Week ahead: FBI, intel chiefs head to Capitol Hill

Week ahead: FBI, intel chiefs head to Capitol Hill
© Camille Fine

The head of the FBI is expected to appear before the Senate Intelligence Committee in the coming week for a routine hearing about global threats that pose a risk to U.S. national security.

FBI Director Christopher Wray, who is scheduled to appear on Tuesday, will address questions about worldwide threats with other top intelligence officials, including Director of National Intelligence Dan CoatsDaniel (Dan) Ray CoatsHillicon Valley: Trump's Russia moves demoralize his team | Congress drops effort to block ZTE deal | Rosenstein warns of foreign influence threat | AT&T's latest 5G plans Questions mount over Trump-Putin discussions Overnight Defense: White House 'not considering' Ukraine referendum | Pompeo hopeful on plans for Putin visit | Measure to block ZTE deal dropped from defense bill MORE, CIA Director Mike PompeoMichael (Mike) Richard PompeoHillicon Valley: Trump's Russia moves demoralize his team | Congress drops effort to block ZTE deal | Rosenstein warns of foreign influence threat | AT&T's latest 5G plans Dem lawmaker calls on Pompeo to keep export restrictions on 3D gun-printing software Questions mount over Trump-Putin discussions MORE and National Security Agency Director Mike RogersMichael (Mike) Dennis RogersHillicon Valley: EU hits Google with record B fine | Trump tries to clarify Russia remarks | Sinclair changing deal to win over FCC | Election security bill gets traction | Robocall firm exposed voter data Former Intel panel chairman says Trump betrayed US intelligence community Trump and Putin should be talking about cyber weapons and social media instead of nuclear weapons MORE, among others, according to the committee. 

His appearance on Capitol Hill comes at a time when the bureau is facing scrutiny from President TrumpDonald John TrumpWSJ: Trump ignored advice to confront Putin over indictments Trump hotel charging Sean Spicer ,000 as book party venue Bernie Sanders: Trump 'so tough' on child separations but not on Putin MORE and some GOP lawmakers over allegations of political bias. 

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While FBI agent Peter Strzok and FBI lawyer Lisa Page no longer serve on special counsel Robert MuellerRobert Swan MuellerSasse: US should applaud choice of Mueller to lead Russia probe MORE's investigative team after an internal investigation last year revealed that they had sent text messages disparaging Trump and other political figures during the election, Republican senators may question Wray about the status of the two officials, their involvement in now-closed investigations and their continued work at the bureau.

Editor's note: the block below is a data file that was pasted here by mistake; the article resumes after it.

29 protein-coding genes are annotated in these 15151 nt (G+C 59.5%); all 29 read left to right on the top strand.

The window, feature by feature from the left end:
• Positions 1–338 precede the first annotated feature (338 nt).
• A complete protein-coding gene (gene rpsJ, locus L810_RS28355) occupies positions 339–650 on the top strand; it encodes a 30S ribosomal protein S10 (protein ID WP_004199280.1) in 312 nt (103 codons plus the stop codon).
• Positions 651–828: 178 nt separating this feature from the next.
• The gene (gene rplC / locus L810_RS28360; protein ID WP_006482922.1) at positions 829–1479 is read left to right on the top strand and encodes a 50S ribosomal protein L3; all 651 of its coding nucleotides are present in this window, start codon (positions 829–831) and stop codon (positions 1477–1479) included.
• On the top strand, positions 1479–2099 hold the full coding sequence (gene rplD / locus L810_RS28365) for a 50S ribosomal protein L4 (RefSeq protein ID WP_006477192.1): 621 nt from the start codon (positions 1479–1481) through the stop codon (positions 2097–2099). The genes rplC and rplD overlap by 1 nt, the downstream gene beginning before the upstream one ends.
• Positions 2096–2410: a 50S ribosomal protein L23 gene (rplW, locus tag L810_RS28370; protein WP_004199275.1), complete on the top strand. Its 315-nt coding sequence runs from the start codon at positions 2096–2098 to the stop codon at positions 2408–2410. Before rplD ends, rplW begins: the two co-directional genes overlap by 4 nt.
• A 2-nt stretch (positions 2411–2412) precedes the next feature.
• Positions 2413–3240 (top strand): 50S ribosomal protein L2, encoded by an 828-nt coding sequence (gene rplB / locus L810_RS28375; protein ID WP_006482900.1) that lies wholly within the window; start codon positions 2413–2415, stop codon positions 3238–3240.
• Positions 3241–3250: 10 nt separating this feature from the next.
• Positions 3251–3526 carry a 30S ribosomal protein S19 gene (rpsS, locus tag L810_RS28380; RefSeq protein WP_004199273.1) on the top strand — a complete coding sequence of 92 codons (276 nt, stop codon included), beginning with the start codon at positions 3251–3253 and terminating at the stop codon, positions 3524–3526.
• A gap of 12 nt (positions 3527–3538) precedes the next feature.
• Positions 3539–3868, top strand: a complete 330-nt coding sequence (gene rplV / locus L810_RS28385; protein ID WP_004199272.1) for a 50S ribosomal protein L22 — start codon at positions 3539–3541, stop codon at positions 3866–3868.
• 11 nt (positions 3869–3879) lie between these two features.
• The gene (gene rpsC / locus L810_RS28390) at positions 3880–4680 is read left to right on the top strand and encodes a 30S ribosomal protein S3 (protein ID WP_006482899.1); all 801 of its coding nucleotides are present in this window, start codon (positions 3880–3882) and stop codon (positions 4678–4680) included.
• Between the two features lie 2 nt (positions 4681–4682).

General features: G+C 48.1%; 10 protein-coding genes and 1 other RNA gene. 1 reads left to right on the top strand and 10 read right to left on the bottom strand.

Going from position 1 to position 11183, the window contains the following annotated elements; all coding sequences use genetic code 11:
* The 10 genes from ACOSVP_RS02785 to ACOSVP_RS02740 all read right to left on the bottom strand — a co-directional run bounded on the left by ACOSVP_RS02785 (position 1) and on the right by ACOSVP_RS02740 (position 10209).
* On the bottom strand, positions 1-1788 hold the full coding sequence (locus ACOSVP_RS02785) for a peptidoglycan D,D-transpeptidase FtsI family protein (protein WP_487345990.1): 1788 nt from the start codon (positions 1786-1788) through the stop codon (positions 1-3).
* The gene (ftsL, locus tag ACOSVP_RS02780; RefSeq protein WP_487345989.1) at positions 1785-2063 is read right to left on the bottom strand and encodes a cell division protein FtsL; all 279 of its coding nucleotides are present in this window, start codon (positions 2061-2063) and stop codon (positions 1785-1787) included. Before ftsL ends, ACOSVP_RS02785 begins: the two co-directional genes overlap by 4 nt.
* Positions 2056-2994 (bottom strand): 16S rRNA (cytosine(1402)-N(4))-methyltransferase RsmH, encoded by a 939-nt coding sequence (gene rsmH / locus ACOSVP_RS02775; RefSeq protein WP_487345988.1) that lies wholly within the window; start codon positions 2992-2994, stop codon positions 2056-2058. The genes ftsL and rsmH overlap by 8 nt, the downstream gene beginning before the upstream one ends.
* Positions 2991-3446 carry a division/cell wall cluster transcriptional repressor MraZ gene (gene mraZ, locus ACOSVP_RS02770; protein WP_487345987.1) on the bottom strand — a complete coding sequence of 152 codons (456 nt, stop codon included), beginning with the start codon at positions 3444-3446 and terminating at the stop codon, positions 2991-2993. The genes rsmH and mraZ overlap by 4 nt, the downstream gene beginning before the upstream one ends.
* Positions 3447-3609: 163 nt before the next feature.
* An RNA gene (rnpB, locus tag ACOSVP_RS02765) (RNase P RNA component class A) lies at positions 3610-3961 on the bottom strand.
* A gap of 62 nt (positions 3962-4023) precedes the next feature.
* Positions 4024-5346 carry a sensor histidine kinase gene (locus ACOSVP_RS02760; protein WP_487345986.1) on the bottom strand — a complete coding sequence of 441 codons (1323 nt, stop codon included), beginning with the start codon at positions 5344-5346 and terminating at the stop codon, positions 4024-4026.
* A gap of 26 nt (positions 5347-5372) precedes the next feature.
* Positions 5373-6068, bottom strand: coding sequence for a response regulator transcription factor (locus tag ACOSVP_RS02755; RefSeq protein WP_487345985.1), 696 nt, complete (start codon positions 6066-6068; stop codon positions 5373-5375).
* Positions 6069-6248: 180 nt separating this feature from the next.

Also be on the lookout for a possible showdown between Wray and Sen. Ron WydenRonald (Ron) Lee WydenSunk judicial pick spills over into Supreme Court fight House passes measure blocking IRS from revoking churches' tax-exempt status over political activity Senators introduce bipartisan bill to improve IRS MORE (D-Ore.) over the issue of encryption. Wyden wrote a letter to the FBI chief in late January blasting him for calling for a technical fix to the so-called going dark problem, or the inability of authorities to break into encrypted devices and access-protected data during investigations.

Meanwhile, the House Oversight and Government Reform Committee Subcommittee on Information Technology is holding the first of three hearings on artificial intelligence on Wednesday, exploring the barriers to, as well as potential challenges and advantages of, use of AI in the government.

The House Intelligence Committee will also likely be busy. Former White House chief strategist Stephen Bannon may appear before the House panel in the coming week. The meeting was postponed on Wednesday over a dispute between Bannon's legal team and the committee about the scope of his pending interview. 

In a committee consumed with partisan infighting, both Democrats and Republicans were equally infuriated with Bannon last month after he essentially asserted a form of executive privilege, refusing to discuss matters that took place during the Trump transition period.

Lawmakers on the committee said he had no basis to assert this privilege on the transition period because Trump was not in office yet.

If Bannon does not appear, expect Democrats on the committee to push for a vote to enforce the subpoena against him.

 

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Morgan Chalfant contributed.